By incorporating boys and girls into product development, new product developers can be immersed into a kid’s world. By seeing things through children’s eyes, developers can experience what is important to kids. Tools exist which can help the product developer with this immersion.

Virtual-based tools might ask children what they just ate and why, as well as the good and bad about it. For older age groups, targeted, simplistic questions are sent and replied via text messaging at appropriate times. The information received gives a perspective on the role of the product, how it got to them and what it did for them.

Activity-based tools involve prototyping sessions. Groups of target kids are gathered and taken through a series of exercises in which they build products to fit the specific assignment. Exercises are developed to gain insight into specific areas of interest around a particular product.

Getting children involved “deep in design” allows participation and guidance, while actively developing a product. It lets kids take a developer to places they normally may not go, and vice versa. The methods can be used for any element, including packaging. Other tools used include reaction panels and teaming.

The “mom” factor cannot be ignored at any age group. While not the driver, it must be appeased. All the tools can have a mom factor incorporated by various manners. Moms can observe their children’s sessions and provide input, comment on results and participate with younger children.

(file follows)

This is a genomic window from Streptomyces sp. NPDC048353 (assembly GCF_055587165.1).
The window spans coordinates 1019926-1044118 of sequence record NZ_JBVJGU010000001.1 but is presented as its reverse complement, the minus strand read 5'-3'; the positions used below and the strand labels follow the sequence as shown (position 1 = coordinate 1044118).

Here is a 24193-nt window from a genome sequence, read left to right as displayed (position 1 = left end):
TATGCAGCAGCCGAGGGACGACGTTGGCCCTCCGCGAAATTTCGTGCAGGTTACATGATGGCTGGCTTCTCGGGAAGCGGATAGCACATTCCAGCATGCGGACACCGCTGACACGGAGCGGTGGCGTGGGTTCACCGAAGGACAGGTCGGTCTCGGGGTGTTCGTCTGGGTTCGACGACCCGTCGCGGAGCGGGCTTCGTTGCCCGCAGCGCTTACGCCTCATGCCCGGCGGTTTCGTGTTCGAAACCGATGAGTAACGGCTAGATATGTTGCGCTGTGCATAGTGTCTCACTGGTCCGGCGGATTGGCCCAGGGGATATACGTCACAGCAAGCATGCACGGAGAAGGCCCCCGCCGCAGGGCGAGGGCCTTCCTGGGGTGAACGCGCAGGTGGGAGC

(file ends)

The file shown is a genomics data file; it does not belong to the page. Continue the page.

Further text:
Understanding the target is key to developing the right product, and the way to do this is to involve them in the process. Children give their best insight to their peers. Product developers and kids make a great team. The methodology can be adapted for specific needs, and alternative approaches can be developed.
“Kids Say the Darndest Things: Incorporating Kids in Your Product Development Process,” Judy Lindsey, vice president and general manager, Product Dynamics,,
--Summary by Elizabeth Mannie, Contributing Editor

People, Products and Processes

The objective of this presentation was to stimulate the thinking and enhance actions of the product developer to maximize the potential for success in new product development (NPD). Effective NPD includes doing the right thing and doing it in the right way. In other words, developing the right product--with the right process.

NPD involves products, processes and people. Developing the tools for effective NPD is all about asking the right questions. The questions that should be applied at every stage of NPD are who, why, what, how and will? Who is buying the product? Why will they buy the product? What is the buyer’s expectation? How will they experience it (meaning the purchase, the preparation and the consumption or use)? Will they pay the price and repurchase? The answers to these questions allow the product developer to be effective in designing the “product experience.”

Tactical tools that are important for developers include staying involved at the bench level. They should know the resource types and allocations, both internal and external. Identification tools help to identify factors that retard effective NPD. These things include consumer complaints, procurement mandates, contract products, operations mandates or consumer mandates. Process tools are found by answering: who is best suited to manufacture? Why are they better? What processes are available? How will labor, overhead and resources be allocated? Will there be competitive advantages?

Tactical issues to consider include not forcing a fit between the product and the process. Tolerances must be established. The product experience is driven by the interaction of the formulation with the process. The product experience should be designed to fit the concept.